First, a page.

What
  • Cemeteries
  • Jewish neighborhoods
  • Kashrut and services
  • Museum and memorials
  • Synagogue
Where

The first documented Jewish inhabitants include Abraham Vitale de Sacerdoti, who in 1490 received permission to settle in the city in order to open a lending bank. In the centuries that followed his family was to play a prominent role both in the Jewish Community and in the city, which was then under the Duchy of Milan. His descendant Simone managed to prevent the implementation of the repeated orders of expulsion from the Spanish dominions of Lombardy, culminating in the expulsion of 1597.

When the city came under Savoy rule, in 1707, the events regarding the Jewish Community involved also those of other areas of Piedmont; although freedom of residence, religion and trade was confirmed, in 1723 Jewish segregation in ghettos was formalised. The area chosen was that which was at the time known as the Contrada degli Ebrei (Jewish District), between the present-day streets of Via Migliara, Via dei Martiri, Via Vochieri and Via Milano, where the Jewish population has long owned houses and shops. The ghetto of Alessandria was the third most densely-populated of Piedmont. In the census of 1761, in fact, it counted 420 inhabitants. Despite the 19th Century changes, the area has retained some characteristic features such as communicating walkways and mezzanines which enabled the ​​housing area to be extended during the years of forced residence.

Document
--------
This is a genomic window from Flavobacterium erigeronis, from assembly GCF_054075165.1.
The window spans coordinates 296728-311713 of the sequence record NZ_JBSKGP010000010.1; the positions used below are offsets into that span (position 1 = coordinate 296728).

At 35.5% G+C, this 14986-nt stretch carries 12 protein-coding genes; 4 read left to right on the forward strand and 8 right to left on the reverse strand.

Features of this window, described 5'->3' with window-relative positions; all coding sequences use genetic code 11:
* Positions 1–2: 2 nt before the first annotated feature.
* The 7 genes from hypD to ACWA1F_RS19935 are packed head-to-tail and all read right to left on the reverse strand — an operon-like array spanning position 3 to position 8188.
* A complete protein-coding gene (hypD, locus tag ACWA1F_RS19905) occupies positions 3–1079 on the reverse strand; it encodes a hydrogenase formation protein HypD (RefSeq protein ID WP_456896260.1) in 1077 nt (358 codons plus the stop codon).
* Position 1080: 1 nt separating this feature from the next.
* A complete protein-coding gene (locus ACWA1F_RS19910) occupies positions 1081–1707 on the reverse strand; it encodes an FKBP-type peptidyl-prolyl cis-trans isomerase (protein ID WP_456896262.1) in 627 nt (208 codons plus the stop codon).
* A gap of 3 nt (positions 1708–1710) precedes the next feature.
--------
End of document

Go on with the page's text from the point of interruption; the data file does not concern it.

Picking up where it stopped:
After the 1848 Emancipation many of the Alessandrian Jews contributed in various ways to life in the city and Italy’s Risorgimento. In the last century, the phenomenon of urban migration together with racial persecution brought about a drastic reduction in the Community’s population. Today, in fact, it is a part of the Turin community.


Via Milano / via Migliara / via dei Martiri / via Vochieri